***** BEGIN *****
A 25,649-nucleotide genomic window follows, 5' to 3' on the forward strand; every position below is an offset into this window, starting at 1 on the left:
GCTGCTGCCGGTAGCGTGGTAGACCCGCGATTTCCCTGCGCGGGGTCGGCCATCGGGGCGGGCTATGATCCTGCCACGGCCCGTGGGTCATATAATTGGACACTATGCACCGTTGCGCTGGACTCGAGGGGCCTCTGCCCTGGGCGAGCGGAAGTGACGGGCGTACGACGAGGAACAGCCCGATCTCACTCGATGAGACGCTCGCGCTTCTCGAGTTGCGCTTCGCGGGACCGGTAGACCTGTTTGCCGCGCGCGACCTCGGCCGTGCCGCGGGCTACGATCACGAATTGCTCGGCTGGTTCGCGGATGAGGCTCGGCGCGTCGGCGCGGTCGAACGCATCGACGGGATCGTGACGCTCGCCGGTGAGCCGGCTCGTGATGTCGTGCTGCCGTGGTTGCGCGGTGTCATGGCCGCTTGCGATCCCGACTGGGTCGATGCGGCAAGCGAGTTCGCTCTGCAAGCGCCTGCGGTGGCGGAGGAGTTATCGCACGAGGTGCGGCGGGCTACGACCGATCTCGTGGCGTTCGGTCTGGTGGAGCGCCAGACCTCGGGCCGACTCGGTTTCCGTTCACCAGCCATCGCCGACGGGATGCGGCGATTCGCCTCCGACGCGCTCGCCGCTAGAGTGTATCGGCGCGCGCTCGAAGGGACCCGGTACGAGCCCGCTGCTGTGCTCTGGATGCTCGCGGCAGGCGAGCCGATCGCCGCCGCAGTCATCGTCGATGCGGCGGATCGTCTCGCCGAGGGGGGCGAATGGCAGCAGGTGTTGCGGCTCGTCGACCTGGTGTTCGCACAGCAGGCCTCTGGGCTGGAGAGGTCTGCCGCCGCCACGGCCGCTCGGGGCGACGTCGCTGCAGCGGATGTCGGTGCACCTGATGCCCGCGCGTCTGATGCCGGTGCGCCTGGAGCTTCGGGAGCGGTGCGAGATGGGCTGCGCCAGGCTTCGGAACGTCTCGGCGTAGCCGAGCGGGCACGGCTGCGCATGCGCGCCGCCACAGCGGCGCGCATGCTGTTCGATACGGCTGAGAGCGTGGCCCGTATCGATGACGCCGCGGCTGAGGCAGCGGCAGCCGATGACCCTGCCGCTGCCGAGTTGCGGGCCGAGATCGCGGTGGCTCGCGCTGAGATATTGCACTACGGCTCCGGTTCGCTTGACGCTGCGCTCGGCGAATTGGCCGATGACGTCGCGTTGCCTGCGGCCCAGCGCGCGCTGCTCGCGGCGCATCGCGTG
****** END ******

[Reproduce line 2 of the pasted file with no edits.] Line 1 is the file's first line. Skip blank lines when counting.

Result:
GCTGCTGCCGGTAGCGTGGTAGACCCGCGATTTCCCTGCGCGGGGTCGGCCATCGGGGCGGGCTATGATCCTGCCACGGCCCGTGGGTCATATAATTGGACACTATGCACCGTTGCGCTGGACTCGAGGGGCCTCTGCCCTGGGCGAGCGGAAGTGACGGGCGTACGACGAGGAACAGCCCGATCTCACTCGATGAGACGCTCGCGCTTCTCGAGTTGCGCTTCGCGGGACCGGTAGACCTGTTTGCCGCGCGCGACCTCGGCCGTGCCGCGGGCTACGATCACGAATTGCTCGGCTGGTTCGCGGATGAGGCTCGGCGCGTCGGCGCGGTCGAACGCATCGACGGGATCGTGACGCTCGCCGGTGAGCCGGCTCGTGATGTCGTGCTGCCGTGGTTGCGCGGTGTCATGGCCGCTTGCGATCCCGACTGGGTCGATGCGGCAAGCGAGTTCGCTCTGCAAGCGCCTGCGGTGGCGGAGGAGTTATCGCACGAGGTGCGGCGGGCTACGACCGATCTCGTGGCGTTCGGTCTGGTGGAGCGCCAGACCTCGGGCCGACTCGGTTTCCGTTCACCAGCCATCGCCGACGGGATGCGGCGATTCGCCTCCGACGCGCTCGCCGCTAGAGTGTATCGGCGCGCGCTCGAAGGGACCCGGTACGAGCCCGCTGCTGTGCTCTGGATGCTCGCGGCAGGCGAGCCGATCGCCGCCGCAGTCATCGTCGATGCGGCGGATCGTCTCGCCGAGGGGGGCGAATGGCAGCAGGTGTTGCGGCTCGTCGACCTGGTGTTCGCACAGCAGGCCTCTGGGCTGGAGAGGTCTGCCGCCGCCACGGCCGCTCGGGGCGACGTCGCTGCAGCGGATGTCGGTGCACCTGATGCCCGCGCGTCTGATGCCGGTGCGCCTGGAGCTTCGGGAGCGGTGCGAGATGGGCTGCGCCAGGCTTCGGAACGTCTCGGCGTAGCCGAGCGGGCACGGCTGCGCATGCGCGCCGCCACAGCGGCGCGCATGCTGTTCGATACGGCTGAGAGCGTGGCCCGTATCGATGACGCCGCGGCTGAGGCAGCGGCAGCCGATGACCCTGCCGCTGCCGAGTTGCGGGCCGAGATCGCGGTGGCTCGCGCTGAGATATTGCACTACGGCTCCGGTTCGCTTGACGCTGCGCTCGGCGAATTGGCCGATGACGTCGCGTTGCCTGCGGCCCAGCGCGCGCTGCTCGCGGCGCATCGCGTG